Southern waters imperiled by toxic pollution
As summer heats up, many people's thoughts turn to jumping in the closest river or stream to cool off -- but industrial pollution in the water could endanger their health.
Pollution from industrial facilities is contaminating more than 17,000 miles of rivers nationwide, with the greatest toxic threat posed to watersheds in the South. The chemicals being dumped into the nation's waterways have been linked to health problems including cancer and reproductive and developmental disorders.
The water pollution health threat is detailed in a new report from Environment America titled "Wasting Our Waterways." It calls for stepping up Clean Water Act protections and requiring polluters to reduce their use of toxic chemicals.
"America's waterways should be clean -- for swimming, drinking, and supporting wildlife," said Ally Fields, clean water advocate with Environment America Research and Policy Center. "But too often, our waters have become a dumping ground for polluters."
Overall, industrial facilities reported dumping 206 million pounds of toxic chemicals into U.S. waterways in 2012, according to the facilities' filings with the Environmental Protection Agency's Toxics Release Inventory. However, the TRI excludes non-industrial facilities such as publicly owned wastewater treatment plants and runoff from industrial cropland. And some industrial activities such as oil and gas drilling are not required to report toxic releases, so the actual amount of pollution dumped in the nation's waters is greater than the TRI indicates.
But what we know from available TRI data is alarming:
* The state where the greatest amounts of toxic chemicals were released to waterways in 2012 was Indiana, at over 17.7 million pounds. But states in the South account for six of the 10 states with the greatest toxic releases, with Texas in second place at over 16.4 million pounds, followed by Louisiana at 12.6 million pounds, Alabama at 12.2 million pounds, and Virginia at 11.8 million pounds. Georgia came in eighth at 10.1 million pounds, followed by North Carolina at almost 8.9 million pounds.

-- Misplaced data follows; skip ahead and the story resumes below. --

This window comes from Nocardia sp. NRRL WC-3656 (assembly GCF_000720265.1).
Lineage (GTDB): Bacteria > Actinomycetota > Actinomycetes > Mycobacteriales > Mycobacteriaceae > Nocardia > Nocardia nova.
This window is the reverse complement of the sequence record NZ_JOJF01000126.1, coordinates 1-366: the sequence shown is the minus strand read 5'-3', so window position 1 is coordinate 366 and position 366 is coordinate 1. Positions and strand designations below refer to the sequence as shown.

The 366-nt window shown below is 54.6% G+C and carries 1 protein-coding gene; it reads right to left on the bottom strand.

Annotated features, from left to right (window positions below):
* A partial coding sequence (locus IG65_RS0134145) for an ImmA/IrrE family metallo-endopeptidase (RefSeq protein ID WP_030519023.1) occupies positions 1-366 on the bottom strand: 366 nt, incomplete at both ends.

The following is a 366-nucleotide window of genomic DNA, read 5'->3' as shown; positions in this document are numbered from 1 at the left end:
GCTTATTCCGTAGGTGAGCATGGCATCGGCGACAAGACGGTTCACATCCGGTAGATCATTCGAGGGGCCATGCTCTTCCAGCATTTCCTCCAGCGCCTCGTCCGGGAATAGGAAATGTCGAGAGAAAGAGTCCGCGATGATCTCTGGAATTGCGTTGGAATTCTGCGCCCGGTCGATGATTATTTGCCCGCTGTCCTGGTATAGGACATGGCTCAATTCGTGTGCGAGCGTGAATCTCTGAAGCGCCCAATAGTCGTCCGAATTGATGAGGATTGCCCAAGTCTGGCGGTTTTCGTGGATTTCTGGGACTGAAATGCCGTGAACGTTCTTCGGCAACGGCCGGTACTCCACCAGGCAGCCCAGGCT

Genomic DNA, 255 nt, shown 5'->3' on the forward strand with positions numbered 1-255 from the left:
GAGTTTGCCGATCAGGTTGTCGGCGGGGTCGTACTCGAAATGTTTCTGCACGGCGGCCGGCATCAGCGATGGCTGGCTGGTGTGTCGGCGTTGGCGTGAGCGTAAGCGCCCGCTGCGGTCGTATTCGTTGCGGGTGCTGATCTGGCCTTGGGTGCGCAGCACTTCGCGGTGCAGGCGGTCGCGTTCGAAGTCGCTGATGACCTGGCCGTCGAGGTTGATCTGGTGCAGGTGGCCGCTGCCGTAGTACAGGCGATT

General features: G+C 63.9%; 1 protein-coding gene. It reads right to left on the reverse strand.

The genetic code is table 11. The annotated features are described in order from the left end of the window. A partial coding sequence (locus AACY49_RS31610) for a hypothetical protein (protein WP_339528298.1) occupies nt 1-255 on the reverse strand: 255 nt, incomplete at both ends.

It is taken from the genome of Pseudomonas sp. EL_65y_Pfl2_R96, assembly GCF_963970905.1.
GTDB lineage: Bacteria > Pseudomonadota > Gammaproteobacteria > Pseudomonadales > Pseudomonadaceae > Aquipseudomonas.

* The local watershed receiving the greatest amount of toxic releases is the Lower Ohio-Little Pigeon Rivers, which includes part of Kentucky, at over 14.7 million pounds. That's followed by the Upper New River in North Carolina and Virginia at over 7.3 million pounds, and the Middle Savannah River in Georgia and South Carolina at over 5 million pounds.
* When releases are weighted in terms of toxicity, the state with the most toxic releases in 2012 was Texas by far, at over 34.4 million toxicity-weighted pounds. In second place was Louisiana at over 3.1 million toxicity-weighted pounds, followed by Alabama at over 1.4 million and Mississippi at over 1.3 million toxicity-weighted pounds. Also landing in the top 10 for most toxic releases are North Carolina in seventh place at over 697,000 toxicity-weighted pounds, followed by Georgia, Kentucky, and Florida.
* The watershed region that receives the most toxic releases is the Texas-Gulf, at over 33.9 million toxicity-weighted pounds. That's followed by the South Atlantic-Gulf region and the Lower Mississippi River, at over 4.4 million and 3.4 million toxicity-weighted pounds, respectively.
* The local watershed receiving the most toxic pollution is the Lower Brazos River in Texas, where facilities reported releasing over 33.4 million toxicity-weighted pounds of chemicals in 2012 alone. That's followed by the Lower Grand River in Louisiana, at over 1.9 million toxicity-weighted pounds. Also in the top 10 are the Noxubee River in Alabama and Mississippi, the Lower Cape Fear River in North Carolina, the Lower Sulphur River in Arkansas and Texas, the Lower Tennessee River in Kentucky, Bayou Sara-Thompson Creek in Louisiana, and the Middle Pearl-Silver River in Mississippi.
To address the problem, Environment America is calling on the Obama administration to finalize its proposed rule clarifying that the Clean Water Act applies to headwater streams, intermittent waterways, and isolated wetlands. It also recommends that state and federal officials require the use of safer alternatives to toxic chemicals where available and phase out the most toxic chemicals.
Sue is the editorial director of Facing South and the Institute for Southern Studies.